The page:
Your messages must relate to the immediate need of a prospect – these immediate needs are the focus of that prospect’s attention at that time. Learning what these needs are is a function of social media. Prospects will actually tell you straightforwardly what they need if you just listen. Do not be afraid to do a bit of research on a highly qualified prospect before your first engagement. The CMO should lead a concerted effort to discern behavioral trends from a prospect’s social media posts and past purchase history.

The CMO position is quietly but assuredly becoming more expansive as the need for targeted lead generation becomes more prevalent. Make sure that your CMO is empowered with the tools to follow the directives above for best results during the lead generation process. Your CMO should also look to constantly improve the lead generation process as the market changes – you can bet that prospects will only become more picky as the Internet continues to grow and create more noise.

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The Top 6 Skills a B2B CMO Needs to Be Successful

29 Aug


The CMO position is finding its way to the head table in many companies. As the hybrid skill set of the CMO become more important to business, the skills that should be prioritized are showing themselves. Although industries may vary, the competencies that are required for success tend to remain the same.

Product Marketing

As you know, most of your revenue will likely come from your existing customer base. Every CMO should understand how to market to a legacy customer as well as outreach to new ones. As aspects of product marketing, CX, UX and visual design are all important skills that your CMO should have available.

Scaling Content Creation

As the rest of your business scales naturally, your content will require a bit more effort. In order to get more quality content going for your brand, you either have to hire more people or outsource to a higher degree. Additionally, the different forms of content – how to videos, eBooks, email blasts, webinars – all require a different set of skills to make. A CMO must be able to determine the types of content that are most effective and work within the company budget to grab the most of it for the least.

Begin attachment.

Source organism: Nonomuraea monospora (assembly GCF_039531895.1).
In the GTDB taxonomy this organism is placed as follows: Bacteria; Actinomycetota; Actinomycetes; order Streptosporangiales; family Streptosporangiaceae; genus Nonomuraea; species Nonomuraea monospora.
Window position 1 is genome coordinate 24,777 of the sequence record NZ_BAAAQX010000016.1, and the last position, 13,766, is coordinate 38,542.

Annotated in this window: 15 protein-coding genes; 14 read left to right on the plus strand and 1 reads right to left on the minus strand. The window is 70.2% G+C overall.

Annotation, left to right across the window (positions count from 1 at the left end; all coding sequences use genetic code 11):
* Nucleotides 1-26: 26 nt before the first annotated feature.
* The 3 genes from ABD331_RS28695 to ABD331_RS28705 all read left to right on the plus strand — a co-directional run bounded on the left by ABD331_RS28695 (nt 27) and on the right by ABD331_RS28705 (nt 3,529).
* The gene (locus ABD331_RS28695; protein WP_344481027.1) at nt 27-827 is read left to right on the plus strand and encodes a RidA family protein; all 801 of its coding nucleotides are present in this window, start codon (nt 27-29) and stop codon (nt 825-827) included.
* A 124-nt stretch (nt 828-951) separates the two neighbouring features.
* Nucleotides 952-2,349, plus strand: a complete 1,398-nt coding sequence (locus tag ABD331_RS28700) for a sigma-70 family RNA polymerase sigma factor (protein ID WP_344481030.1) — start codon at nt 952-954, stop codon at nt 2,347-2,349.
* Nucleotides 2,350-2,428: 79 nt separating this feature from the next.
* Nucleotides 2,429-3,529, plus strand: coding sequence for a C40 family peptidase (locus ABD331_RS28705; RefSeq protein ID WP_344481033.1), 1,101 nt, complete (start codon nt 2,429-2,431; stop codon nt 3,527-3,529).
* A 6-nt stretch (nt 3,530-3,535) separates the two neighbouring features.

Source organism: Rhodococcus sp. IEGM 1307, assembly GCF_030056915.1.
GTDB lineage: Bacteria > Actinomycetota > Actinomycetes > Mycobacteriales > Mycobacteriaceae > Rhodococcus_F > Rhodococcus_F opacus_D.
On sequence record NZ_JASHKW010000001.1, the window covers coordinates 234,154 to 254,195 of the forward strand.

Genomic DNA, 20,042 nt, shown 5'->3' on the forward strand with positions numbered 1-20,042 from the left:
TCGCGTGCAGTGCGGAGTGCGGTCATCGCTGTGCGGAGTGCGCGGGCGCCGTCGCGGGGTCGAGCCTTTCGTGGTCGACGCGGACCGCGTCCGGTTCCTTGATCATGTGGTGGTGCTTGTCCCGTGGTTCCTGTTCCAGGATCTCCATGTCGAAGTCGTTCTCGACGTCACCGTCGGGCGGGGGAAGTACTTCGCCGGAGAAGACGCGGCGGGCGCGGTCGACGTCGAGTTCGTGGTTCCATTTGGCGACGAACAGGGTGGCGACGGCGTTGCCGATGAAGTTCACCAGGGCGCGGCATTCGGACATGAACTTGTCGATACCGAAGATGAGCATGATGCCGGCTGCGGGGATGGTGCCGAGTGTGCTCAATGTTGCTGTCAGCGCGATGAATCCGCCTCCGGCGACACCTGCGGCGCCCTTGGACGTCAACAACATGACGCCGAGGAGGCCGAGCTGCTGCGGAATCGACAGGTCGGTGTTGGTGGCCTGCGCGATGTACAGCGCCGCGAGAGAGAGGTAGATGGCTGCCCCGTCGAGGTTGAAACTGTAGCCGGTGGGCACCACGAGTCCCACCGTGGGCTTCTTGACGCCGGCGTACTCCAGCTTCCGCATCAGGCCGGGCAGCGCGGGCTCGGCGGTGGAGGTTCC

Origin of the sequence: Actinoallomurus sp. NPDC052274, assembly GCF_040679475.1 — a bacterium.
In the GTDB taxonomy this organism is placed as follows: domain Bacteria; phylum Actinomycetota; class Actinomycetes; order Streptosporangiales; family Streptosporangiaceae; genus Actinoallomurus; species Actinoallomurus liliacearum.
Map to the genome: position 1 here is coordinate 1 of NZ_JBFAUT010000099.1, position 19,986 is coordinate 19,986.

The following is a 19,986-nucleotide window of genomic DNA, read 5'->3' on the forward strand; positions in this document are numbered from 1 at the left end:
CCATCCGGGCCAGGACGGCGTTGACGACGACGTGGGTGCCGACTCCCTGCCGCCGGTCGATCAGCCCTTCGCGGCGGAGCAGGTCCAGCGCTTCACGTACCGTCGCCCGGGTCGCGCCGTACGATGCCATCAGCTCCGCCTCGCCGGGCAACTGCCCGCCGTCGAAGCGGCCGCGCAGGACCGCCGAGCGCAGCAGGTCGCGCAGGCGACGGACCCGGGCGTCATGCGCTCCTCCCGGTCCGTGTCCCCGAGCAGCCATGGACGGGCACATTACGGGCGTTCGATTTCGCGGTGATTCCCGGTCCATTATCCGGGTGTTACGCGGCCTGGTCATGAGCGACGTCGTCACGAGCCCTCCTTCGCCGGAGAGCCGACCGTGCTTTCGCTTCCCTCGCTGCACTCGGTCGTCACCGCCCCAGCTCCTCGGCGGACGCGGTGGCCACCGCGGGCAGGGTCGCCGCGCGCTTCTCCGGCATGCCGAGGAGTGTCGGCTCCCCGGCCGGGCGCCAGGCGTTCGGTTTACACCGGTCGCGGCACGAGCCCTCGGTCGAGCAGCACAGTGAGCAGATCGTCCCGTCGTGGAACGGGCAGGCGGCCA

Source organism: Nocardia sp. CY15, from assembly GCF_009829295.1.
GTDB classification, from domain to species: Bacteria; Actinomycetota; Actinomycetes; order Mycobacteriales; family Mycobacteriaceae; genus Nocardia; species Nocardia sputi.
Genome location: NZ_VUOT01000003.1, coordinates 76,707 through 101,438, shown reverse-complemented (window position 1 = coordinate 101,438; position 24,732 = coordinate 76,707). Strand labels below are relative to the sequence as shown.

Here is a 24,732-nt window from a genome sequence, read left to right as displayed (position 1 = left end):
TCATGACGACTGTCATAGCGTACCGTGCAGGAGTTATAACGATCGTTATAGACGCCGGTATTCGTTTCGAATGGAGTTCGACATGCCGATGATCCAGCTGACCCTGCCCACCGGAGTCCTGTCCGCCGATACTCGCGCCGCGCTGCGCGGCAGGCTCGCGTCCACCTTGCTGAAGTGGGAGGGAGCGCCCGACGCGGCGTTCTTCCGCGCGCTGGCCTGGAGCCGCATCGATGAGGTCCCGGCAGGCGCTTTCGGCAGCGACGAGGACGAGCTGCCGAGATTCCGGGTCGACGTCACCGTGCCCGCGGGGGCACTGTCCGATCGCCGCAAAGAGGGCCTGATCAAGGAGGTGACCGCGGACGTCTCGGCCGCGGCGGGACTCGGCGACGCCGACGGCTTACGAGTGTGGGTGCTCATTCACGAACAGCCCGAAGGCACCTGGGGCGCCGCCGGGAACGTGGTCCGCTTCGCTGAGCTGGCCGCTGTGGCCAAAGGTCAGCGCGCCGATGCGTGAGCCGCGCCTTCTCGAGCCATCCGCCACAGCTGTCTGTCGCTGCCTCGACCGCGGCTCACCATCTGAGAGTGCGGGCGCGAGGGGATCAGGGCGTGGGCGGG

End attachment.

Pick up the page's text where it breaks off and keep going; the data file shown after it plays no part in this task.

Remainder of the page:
The best CMOs often come from a coding background. However, the CMO will usually not be employed as a front line coder. What is the balance here? The CMO should understand the language of the people who will be in the trenches handling business. Marketing is becoming more aligned with tech, and the successful marketing departments of the future will incorporate a great deal of overlap with the IT department. The CMO must understand what to prioritize within this overlap while understanding how difficult it is to translate marketing concepts into technical executables.

Agile Marketing

The main job of the CMO is to get rid of as much uncertainly as possible in the marketing process. As a data driven position, the CMO should naturally know how to manage shifting timelines and priorities. With a mastery of agile marketing, a CMO will basically be able to apply these shifts in real time. The result should be quicker deployment of marketing campaigns, a higher flexibility to make changes during a campaign, and a more effective cost for campaigns.